This study is now complete. You can find other vitamin trials in the Clinical Trials drug combinations topic.
Vitamin C has been observed to be active against cancer, particularly when given with chemotherapy drugs. In this clinical trial researchers want to see if high doses of the vitamin make low-dose chemotherapy more effective.
Chemotherapy With and Without Vitamin C
All trial participants will receive the chemotherapy combination G-FLIP followed by G-FLIP-DM. Some participants will be randomly assigned to get high doses of vitamin C (also known as ascorbic acid) as well. The drugs in G-FLIP affect different aspects of tumor growth, and so work together against the cancer. They are given in lower-than-usual doses to minimize their toxic effects.
The G-FLIP Combination
G-FLIP consists of G (gemcitabine), F (fluorouracil), L (leucovorin), I (irinotecan), and P (oxaliplatin, a platinum compound). Gemcitabine is converted into two metabolites that cause cell death. One reduces the number of proteins available to make DNA; the other shortens the DNA strands. Fluorouracil (5-FU) is an antimetabolite that disrupts a specific part of the cell replication cycle. Derived from folic acid, leucovorin enhances the effects of 5-FU. Irinotecan inhibits the copying of DNA when cells copy themselves, and so interferes with cell growth. Oxaliplatin disrupts DNA and kills cancer cells.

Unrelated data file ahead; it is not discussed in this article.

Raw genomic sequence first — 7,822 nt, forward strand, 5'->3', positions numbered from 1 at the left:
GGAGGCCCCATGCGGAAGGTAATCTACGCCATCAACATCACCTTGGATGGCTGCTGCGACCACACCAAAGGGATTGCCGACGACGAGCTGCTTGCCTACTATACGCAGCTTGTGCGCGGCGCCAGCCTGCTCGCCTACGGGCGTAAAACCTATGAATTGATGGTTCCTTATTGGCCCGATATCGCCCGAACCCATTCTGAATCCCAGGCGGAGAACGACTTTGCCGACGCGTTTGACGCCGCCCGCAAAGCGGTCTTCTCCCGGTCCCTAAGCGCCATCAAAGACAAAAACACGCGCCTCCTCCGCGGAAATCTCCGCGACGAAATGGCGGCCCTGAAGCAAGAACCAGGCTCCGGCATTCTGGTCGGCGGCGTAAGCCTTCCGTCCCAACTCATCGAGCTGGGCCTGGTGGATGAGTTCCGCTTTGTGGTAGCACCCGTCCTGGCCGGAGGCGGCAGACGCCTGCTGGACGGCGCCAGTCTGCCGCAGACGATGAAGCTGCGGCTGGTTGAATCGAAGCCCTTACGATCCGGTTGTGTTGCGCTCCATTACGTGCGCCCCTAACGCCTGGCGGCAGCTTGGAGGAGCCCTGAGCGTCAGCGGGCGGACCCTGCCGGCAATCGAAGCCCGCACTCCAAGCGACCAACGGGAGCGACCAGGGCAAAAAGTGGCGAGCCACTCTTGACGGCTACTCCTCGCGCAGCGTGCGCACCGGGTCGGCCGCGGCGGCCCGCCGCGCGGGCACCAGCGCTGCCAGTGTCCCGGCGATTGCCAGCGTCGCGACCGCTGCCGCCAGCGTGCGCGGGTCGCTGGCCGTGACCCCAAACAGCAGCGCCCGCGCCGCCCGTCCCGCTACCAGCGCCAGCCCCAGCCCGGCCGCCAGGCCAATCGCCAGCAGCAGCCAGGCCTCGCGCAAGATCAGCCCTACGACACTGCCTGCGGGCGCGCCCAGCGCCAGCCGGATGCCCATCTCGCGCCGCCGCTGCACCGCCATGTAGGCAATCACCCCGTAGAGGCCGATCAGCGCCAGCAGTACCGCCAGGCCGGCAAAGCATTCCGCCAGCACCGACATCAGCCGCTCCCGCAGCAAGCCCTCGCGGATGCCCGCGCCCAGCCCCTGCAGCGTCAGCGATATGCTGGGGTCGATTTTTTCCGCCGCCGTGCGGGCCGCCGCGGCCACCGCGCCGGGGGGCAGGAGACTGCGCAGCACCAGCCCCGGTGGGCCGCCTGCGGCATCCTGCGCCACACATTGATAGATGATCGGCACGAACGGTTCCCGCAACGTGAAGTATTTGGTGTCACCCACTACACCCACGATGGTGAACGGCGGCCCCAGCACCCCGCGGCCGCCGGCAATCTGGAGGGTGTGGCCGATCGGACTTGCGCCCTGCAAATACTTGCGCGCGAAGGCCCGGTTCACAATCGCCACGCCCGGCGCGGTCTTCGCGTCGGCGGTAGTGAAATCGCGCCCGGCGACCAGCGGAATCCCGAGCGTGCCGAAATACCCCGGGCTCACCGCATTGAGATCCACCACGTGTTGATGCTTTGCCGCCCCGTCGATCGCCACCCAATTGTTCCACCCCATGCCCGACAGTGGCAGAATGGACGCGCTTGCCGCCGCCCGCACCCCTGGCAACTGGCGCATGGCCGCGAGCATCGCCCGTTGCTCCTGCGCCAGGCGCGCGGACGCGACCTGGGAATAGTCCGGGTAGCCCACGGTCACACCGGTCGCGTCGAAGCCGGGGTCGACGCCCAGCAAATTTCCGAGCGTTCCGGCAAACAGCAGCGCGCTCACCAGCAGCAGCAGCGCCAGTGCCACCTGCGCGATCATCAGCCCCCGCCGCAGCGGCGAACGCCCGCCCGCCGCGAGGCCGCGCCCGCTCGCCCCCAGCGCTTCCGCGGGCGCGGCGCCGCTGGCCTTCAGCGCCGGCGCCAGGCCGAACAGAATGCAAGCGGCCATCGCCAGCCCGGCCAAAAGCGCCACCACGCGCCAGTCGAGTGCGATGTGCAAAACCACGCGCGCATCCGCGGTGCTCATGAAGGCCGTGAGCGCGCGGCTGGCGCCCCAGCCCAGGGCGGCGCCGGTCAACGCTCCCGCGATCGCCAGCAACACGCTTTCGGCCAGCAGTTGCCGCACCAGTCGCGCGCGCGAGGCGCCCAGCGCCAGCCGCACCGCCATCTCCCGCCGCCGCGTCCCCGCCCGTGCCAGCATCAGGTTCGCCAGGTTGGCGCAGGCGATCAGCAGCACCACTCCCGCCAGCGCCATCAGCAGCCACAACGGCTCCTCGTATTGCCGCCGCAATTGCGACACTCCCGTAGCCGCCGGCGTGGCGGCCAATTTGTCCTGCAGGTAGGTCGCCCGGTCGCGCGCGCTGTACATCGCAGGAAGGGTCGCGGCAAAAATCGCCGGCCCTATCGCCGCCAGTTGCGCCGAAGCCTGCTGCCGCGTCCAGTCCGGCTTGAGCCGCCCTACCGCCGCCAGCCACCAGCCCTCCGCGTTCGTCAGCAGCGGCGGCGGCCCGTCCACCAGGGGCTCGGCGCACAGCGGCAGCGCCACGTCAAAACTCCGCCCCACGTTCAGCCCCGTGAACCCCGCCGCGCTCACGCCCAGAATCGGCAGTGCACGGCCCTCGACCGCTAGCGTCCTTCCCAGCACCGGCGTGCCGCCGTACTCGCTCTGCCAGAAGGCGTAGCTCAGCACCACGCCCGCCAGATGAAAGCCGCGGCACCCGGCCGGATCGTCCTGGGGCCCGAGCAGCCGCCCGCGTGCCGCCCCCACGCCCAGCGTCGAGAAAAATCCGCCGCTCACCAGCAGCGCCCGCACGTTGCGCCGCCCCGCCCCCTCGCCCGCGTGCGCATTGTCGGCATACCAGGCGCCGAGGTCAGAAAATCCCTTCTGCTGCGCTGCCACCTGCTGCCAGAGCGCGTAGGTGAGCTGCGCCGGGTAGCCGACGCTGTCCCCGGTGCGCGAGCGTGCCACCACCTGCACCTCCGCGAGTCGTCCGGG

G-FLIP-DM adds low doses of chemotherapy drugs docetaxel and mitomycin C. Docetaxel works against tumor formation by encouraging cell death, and mitomycin C makes the cancer cell’s DNA stick together so the cell cannot divide and the cancer cannot grow.
We encourage you to consult your physicians for clinical trials that may be right for you. The website ClinicalTrials.gov provides more details about this trial as well as many others. You can visit the EmergingMed Trial Finder for a listing of all active pancreatic cancer clinical trials.